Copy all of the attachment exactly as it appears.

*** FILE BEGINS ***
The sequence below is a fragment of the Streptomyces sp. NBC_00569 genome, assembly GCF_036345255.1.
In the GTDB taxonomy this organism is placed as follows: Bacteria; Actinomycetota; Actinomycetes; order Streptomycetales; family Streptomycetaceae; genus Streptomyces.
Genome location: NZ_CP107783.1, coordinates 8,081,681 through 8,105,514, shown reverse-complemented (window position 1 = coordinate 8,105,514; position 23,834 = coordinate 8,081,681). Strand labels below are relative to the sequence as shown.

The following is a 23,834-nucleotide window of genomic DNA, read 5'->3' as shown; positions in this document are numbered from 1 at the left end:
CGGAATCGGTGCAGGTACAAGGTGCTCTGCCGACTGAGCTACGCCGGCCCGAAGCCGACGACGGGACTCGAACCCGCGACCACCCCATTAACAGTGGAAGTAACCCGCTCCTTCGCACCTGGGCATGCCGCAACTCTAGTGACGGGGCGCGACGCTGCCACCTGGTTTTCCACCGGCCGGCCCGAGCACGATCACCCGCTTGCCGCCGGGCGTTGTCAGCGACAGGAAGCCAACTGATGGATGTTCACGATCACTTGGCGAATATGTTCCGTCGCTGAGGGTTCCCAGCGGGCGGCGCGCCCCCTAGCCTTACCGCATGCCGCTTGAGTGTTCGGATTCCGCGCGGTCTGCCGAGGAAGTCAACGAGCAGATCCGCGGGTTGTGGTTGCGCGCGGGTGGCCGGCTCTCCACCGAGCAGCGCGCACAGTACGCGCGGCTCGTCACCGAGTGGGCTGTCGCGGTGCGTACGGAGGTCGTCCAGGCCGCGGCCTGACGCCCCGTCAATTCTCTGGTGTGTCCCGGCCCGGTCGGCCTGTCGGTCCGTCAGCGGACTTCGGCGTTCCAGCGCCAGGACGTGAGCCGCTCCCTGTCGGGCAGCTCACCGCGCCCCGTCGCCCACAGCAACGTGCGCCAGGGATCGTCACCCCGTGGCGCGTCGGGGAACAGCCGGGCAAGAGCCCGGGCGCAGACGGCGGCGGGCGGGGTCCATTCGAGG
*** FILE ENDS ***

The sequence below is a fragment of the Streptomyces sp. NBC_00569 genome, assembly GCF_036345255.1.
In the GTDB taxonomy this organism is placed as follows: Bacteria; Actinomycetota; Actinomycetes; order Streptomycetales; family Streptomycetaceae; genus Streptomyces.
Genome location: NZ_CP107783.1, coordinates 8,081,681 through 8,105,514, shown reverse-complemented (window position 1 = coordinate 8,105,514; position 23,834 = coordinate 8,081,681). Strand labels below are relative to the sequence as shown.

The following is a 23,834-nucleotide window of genomic DNA, read 5'->3' as shown; positions in this document are numbered from 1 at the left end:
CGGAATCGGTGCAGGTACAAGGTGCTCTGCCGACTGAGCTACGCCGGCCCGAAGCCGACGACGGGACTCGAACCCGCGACCACCCCATTAACAGTGGAAGTAACCCGCTCCTTCGCACCTGGGCATGCCGCAACTCTAGTGACGGGGCGCGACGCTGCCACCTGGTTTTCCACCGGCCGGCCCGAGCACGATCACCCGCTTGCCGCCGGGCGTTGTCAGCGACAGGAAGCCAACTGATGGATGTTCACGATCACTTGGCGAATATGTTCCGTCGCTGAGGGTTCCCAGCGGGCGGCGCGCCCCCTAGCCTTACCGCATGCCGCTTGAGTGTTCGGATTCCGCGCGGTCTGCCGAGGAAGTCAACGAGCAGATCCGCGGGTTGTGGTTGCGCGCGGGTGGCCGGCTCTCCACCGAGCAGCGCGCACAGTACGCGCGGCTCGTCACCGAGTGGGCTGTCGCGGTGCGTACGGAGGTCGTCCAGGCCGCGGCCTGACGCCCCGTCAATTCTCTGGTGTGTCCCGGCCCGGTCGGCCTGTCGGTCCGTCAGCGGACTTCGGCGTTCCAGCGCCAGGACGTGAGCCGCTCCCTGTCGGGCAGCTCACCGCGCCCCGTCGCCCACAGCAACGTGCGCCAGGGATCGTCACCCCGTGGCGCGTCGGGGAACAGCCGGGCAAGAGCCCGGGCGCAGACGGCGGCGGGCGGGGTCCATTCGAGG